Here Comes the Sun: Skin Cancer Awareness
Sunburn Can Be Painful and May Lead to Skin Cancer
Skin cancer is the most common cancer in the United States. Current estimates are that one in five Americans will develop skin cancer in their lifetime. It is estimated that nearly 9,500 people in the U.S. are diagnosed with skin cancer every day. Melanoma rates in the United States doubled from 1982 to 2011.— American Academy of Dermatology, 2017
Skin Cancer Destroys Lives
The number of people being diagnosed with melanomas and skin cancers in recent years has increased dramatically. Skin cancer is now the most common form of cancer in some countries. However, if it is identified early enough, it is also one of the most treatable.
Medical and nursing professionals, health boards, community groups and charities all offer advice to reduce the incidence of cancer. Their campaigns focus on stopping smoking, maintaining a healthy body weight and taking regular exercise. These lifestyle changes are a good start. To reduce your risk, you also need to prevent the sun from damaging your skin. Burns to the dermis and epidermis can lead to cell changes and melanoma. Melanomas are life-threatening and can be terminal. The following video shows how skin cancer could affect you.
Dear 16-year-old Me: Lives Touched by Melanoma
Consult Your Doctor
This article is for general information only. For health advice you should consult a medical doctor or nurse practitioner.
Protect Your Skin From Sunburn
To reduce the risk of getting skin cancer or melanoma you should avoid getting burnt by the sun.
If your skin is exposed to the sun, protect it using a proprietary sunscreen.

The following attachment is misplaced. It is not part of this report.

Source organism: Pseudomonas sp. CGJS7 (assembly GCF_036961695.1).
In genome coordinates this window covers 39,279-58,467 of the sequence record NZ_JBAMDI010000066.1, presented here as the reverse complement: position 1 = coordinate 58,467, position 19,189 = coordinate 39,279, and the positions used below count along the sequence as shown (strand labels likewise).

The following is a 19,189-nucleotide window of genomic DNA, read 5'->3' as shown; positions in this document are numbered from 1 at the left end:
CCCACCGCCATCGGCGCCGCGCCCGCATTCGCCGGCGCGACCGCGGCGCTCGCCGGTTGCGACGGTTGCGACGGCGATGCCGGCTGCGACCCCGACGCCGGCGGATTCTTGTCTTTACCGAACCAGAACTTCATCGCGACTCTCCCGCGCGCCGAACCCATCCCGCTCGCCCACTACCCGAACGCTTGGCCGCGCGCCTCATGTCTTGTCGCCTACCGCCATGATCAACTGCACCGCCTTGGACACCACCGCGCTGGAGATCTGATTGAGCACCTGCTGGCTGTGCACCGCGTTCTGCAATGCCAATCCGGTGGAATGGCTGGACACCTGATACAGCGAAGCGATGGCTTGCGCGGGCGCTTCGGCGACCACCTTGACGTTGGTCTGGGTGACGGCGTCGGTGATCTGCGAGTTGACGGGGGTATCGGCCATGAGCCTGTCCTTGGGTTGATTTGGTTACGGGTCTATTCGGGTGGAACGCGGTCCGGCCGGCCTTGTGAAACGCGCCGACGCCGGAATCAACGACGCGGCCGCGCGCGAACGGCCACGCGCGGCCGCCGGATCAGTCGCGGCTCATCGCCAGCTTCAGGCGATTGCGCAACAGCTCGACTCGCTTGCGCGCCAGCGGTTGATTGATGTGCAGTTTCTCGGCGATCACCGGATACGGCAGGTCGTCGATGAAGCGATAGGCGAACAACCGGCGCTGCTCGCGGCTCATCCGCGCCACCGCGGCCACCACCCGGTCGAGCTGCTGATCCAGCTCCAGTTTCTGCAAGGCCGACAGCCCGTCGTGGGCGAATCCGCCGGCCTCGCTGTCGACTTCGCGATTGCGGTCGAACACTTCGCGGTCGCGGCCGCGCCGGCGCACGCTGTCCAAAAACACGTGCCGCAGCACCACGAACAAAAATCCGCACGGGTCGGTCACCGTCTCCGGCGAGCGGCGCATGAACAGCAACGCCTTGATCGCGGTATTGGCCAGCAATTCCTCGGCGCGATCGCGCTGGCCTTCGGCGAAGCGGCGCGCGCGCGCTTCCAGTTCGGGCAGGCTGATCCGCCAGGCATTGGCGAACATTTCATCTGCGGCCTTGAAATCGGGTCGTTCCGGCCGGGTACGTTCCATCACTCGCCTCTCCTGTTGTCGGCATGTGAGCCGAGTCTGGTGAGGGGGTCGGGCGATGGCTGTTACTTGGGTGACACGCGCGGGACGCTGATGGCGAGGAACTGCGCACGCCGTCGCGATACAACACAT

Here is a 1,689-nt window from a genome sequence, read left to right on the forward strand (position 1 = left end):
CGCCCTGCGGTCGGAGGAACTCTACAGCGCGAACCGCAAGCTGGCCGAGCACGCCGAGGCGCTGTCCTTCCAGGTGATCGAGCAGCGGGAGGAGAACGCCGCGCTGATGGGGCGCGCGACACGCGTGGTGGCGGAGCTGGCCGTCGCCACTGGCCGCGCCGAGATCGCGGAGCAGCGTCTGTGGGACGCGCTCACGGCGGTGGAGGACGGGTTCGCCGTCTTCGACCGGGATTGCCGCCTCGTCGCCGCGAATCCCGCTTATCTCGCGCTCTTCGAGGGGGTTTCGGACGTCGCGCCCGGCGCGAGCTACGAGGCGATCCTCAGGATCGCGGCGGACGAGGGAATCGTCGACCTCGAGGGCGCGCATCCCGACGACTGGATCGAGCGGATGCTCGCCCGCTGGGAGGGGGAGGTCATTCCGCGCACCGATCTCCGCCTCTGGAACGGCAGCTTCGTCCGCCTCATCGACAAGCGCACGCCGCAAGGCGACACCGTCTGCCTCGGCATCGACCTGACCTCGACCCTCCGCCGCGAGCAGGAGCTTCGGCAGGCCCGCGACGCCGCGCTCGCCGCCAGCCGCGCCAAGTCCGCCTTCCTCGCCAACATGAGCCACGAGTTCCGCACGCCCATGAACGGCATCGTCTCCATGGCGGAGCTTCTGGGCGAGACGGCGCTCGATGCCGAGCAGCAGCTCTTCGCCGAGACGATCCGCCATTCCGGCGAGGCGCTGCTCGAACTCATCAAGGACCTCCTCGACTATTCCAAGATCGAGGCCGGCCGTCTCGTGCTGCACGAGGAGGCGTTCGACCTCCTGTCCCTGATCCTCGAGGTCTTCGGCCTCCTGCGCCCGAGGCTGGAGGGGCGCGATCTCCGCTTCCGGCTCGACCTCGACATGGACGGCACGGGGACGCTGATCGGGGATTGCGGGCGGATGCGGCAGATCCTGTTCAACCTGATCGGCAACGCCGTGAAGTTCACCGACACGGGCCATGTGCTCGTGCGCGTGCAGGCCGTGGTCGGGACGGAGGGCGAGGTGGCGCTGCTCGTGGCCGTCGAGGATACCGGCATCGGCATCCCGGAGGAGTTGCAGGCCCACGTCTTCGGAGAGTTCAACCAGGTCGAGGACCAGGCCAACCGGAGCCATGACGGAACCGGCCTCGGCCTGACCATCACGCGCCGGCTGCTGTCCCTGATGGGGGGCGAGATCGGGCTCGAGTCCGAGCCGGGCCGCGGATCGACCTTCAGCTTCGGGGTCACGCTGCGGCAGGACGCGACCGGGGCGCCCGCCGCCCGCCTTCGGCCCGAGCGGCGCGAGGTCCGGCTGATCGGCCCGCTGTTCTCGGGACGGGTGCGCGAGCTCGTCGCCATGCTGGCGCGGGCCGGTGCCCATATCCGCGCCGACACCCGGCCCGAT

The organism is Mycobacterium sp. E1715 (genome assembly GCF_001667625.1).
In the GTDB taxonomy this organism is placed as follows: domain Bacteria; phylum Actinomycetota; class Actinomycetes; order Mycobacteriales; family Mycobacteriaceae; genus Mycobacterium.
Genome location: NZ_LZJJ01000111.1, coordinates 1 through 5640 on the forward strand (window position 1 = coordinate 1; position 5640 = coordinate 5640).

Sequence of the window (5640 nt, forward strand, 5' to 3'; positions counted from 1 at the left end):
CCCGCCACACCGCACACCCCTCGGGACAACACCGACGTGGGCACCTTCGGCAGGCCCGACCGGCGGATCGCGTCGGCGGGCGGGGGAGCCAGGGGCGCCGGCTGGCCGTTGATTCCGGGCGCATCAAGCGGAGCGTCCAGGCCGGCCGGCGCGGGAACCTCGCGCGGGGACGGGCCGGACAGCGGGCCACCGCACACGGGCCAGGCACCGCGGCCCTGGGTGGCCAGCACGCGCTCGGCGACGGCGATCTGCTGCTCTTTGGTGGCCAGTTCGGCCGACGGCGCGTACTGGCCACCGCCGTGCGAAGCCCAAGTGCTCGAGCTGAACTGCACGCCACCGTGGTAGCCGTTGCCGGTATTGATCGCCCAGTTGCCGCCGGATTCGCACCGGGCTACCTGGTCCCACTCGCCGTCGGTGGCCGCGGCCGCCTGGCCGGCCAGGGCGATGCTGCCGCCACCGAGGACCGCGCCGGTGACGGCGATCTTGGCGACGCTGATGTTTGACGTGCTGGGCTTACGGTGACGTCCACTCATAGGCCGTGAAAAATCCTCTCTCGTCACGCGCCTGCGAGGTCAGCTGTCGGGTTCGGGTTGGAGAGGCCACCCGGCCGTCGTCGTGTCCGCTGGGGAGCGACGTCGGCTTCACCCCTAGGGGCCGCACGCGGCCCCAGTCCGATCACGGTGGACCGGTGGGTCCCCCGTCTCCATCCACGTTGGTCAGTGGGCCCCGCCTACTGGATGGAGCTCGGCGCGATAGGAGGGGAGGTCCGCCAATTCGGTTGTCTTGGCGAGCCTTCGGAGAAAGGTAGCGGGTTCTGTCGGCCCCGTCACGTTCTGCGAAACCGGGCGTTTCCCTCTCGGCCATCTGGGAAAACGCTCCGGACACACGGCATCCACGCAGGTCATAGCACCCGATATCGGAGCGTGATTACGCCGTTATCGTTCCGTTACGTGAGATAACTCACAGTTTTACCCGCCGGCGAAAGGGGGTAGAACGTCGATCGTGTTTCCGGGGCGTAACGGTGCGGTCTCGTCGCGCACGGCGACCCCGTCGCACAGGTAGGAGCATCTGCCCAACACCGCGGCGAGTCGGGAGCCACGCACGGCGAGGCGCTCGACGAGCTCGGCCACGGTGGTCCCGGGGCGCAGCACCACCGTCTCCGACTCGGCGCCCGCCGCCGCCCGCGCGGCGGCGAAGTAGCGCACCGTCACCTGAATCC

Keep out of the midday heat when the sun’s rays are strongest.
Cover up against the sun with long sleeves, long pants and wide-brimmed floppy hats.
Sunscreen creams provide protection against UVA and UVB rays. You should check the SPF and star ratings on a product to see how much protection it gives.
SPF (Sun Protection Factor) ratings relate to Ultra-Violet B rays (UVB). These are short rays that penetrate the upper layers of the skin and cause burning. The SPF number indicates how long you can remain in the sun if your skin is covered with that sunscreen. For example, your unprotected skin may start to burn after 10 minutes in the sun. Wearing an SPF15 cream would increase your “start to burn” time to 150 minutes (10 x 15). The higher the SP number, the longer you could stay in the sun before your skin is affected by UVB rays.
Star ratings (1 to 5 stars) are a relatively new scoring system and do not yet appear on all sun creams. They indicate the level of protection against Ultra-Violet A rays (UVA). UVA penetrates to the deeper layers of your skin. They cause less visible, but more serious long-term damage than UVB rays. The higher the star rating the better and most experts recommend a minimum of 4 stars.
Simple Steps to Protect Against Sunburn
Do you wear sunscreen whenever you go outside in the sun?